That Bird Ain't No Dummy
Have you ever heard the phrase, "running around like a chicken with its head cut off?" Well, chickens really do respond that way to having their heads cut off, though not many people are aware these days of the accuracy of that statement. What they are aware of is the social connotation of the phrase. If someone is scattered, flustered, simple minded, they're like a bird, a bird brain if you will. But in making this comparison, are we being fair to birds? The answer appears to be an emphatic NO! Research is increasingly showing how sophisticated some birds are in their behavior and decision making. Yep, some birds, such as crows, seem to make conscious decisions. Find out more from the below videos.
But as much as everyone loves demonstrations of intelligence in other animals, scientists have to be very careful in interpreting their results. Unfortunately, cool results are not always accurate results, and there is a long tradition of people reading "humanity" in the actions of other organisms. Read the below article to find out how scientists are trying to balance the scales and ensure the integrity of research into animal intelligence.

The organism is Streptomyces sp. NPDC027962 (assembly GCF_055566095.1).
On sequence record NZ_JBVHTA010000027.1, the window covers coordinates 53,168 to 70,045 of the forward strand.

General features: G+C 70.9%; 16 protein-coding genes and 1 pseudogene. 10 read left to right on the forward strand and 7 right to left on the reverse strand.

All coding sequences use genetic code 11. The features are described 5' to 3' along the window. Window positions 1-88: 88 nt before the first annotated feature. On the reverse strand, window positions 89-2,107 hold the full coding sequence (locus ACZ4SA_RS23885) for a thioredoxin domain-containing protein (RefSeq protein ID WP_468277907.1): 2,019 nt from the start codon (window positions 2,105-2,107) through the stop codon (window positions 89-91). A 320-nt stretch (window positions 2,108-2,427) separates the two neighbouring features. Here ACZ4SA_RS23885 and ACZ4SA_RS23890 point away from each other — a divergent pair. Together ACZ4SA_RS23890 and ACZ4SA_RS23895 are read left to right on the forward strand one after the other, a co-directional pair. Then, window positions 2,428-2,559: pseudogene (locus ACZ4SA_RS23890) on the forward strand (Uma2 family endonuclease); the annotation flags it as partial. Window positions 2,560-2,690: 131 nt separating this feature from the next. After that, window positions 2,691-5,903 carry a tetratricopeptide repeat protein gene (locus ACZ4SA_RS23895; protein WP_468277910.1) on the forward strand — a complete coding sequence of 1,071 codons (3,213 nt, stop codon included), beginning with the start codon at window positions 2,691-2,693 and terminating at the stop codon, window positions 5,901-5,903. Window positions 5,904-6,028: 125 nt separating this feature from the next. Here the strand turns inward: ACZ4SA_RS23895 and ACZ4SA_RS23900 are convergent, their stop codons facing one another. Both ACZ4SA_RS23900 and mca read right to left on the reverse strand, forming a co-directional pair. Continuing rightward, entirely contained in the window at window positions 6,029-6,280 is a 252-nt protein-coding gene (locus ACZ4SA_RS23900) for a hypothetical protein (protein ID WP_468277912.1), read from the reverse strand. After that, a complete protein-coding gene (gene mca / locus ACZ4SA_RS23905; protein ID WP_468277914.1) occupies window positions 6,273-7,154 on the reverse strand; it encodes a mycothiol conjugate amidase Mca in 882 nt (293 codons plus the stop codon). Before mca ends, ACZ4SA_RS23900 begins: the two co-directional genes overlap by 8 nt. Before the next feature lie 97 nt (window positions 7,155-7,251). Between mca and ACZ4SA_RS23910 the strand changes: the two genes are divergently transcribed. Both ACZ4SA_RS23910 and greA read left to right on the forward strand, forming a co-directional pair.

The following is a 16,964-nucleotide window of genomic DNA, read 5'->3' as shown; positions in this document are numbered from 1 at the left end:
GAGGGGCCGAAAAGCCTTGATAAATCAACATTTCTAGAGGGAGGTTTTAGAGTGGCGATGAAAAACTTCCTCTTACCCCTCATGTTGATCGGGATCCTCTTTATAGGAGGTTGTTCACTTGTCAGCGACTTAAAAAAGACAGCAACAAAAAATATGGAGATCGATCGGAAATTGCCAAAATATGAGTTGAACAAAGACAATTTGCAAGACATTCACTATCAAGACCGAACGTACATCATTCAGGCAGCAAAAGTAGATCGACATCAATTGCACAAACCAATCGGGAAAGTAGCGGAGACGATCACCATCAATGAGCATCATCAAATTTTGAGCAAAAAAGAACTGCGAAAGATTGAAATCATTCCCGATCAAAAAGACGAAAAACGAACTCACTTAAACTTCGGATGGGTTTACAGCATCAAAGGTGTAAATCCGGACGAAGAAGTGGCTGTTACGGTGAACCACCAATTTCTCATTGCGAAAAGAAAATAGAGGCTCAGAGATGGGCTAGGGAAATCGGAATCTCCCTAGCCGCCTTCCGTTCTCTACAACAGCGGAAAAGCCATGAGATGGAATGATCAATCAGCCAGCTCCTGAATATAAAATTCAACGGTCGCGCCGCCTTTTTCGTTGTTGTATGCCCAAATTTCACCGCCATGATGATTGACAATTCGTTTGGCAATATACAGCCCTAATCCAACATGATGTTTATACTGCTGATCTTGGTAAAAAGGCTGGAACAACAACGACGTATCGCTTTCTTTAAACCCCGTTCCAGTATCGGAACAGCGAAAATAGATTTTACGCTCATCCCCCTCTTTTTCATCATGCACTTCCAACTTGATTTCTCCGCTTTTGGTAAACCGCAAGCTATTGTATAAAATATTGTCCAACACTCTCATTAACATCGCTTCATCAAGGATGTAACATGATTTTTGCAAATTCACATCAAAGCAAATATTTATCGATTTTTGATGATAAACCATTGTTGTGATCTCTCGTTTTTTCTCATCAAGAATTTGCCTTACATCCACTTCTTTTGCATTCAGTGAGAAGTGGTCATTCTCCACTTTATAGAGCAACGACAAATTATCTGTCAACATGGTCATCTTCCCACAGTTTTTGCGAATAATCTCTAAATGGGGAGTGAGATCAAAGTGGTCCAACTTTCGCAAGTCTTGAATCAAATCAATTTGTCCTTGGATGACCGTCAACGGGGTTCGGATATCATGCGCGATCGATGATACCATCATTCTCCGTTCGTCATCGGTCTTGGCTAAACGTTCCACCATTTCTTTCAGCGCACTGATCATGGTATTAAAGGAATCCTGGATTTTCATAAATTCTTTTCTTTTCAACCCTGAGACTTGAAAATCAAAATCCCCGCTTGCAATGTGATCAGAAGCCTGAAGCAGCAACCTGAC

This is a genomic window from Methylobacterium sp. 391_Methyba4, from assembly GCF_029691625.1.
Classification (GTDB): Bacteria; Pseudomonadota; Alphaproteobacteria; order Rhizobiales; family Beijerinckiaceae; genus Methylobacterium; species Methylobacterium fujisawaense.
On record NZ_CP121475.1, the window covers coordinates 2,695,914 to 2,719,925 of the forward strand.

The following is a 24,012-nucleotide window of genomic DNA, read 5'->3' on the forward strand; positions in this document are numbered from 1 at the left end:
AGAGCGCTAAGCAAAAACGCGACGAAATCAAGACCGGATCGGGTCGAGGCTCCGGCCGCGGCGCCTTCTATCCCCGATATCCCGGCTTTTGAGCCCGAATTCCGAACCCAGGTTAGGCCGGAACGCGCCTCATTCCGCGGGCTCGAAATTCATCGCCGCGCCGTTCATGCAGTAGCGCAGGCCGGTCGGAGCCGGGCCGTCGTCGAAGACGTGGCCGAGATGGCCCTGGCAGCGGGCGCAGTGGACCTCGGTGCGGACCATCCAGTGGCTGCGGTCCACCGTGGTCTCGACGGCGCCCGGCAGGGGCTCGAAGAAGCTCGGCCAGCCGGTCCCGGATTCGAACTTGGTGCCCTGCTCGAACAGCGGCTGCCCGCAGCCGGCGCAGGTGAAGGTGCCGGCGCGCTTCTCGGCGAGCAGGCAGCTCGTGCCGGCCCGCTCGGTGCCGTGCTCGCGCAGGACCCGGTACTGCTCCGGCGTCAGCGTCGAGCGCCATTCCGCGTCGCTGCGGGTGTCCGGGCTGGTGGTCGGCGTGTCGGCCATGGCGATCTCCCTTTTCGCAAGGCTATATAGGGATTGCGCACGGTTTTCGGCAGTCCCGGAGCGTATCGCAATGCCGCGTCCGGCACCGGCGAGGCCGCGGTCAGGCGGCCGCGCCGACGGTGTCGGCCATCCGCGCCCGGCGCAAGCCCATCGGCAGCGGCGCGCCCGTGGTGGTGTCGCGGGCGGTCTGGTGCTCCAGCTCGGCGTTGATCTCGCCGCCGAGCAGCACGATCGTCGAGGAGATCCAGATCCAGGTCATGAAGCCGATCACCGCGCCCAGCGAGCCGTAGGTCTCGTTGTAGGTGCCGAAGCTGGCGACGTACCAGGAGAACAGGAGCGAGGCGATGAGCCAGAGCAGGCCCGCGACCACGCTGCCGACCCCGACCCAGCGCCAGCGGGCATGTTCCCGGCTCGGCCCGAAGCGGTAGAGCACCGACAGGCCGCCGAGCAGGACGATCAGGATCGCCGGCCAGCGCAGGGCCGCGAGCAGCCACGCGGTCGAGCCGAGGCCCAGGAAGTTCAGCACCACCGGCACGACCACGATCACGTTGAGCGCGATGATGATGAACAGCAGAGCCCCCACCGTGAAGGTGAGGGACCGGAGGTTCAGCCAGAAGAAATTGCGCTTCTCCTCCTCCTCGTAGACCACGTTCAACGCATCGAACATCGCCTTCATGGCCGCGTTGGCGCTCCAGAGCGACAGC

- Do you think the crow "vending machine" represents learned or innate behavior? Give specific reasons for your answer.
- Do you think crows have benefited from the spread of Homo sapiens over the planet? Explain your reasoning fully.
- Do you find it surprising that some species take advantage of circumstances that are harmful to other species? Why or why not? What does this say about the interconnectedness of living organisms?
- Joshua Klein states that the crow with the wire had never seen another organism bend a wire. What kind of life would this crow have led for this statement to be shown absolutely true? Would you be less impressed to find out the crow had seen this behavior at some point in its life and remembered it, rather than spontaneously generating the behavior?
- Can you think of an experiment to determine if the crows in Japan that use cars to crack nuts learned this behavior from one another or all figured out this behavior independently? Remember in all good experimental designs you need to control and isolate variables as much as possible.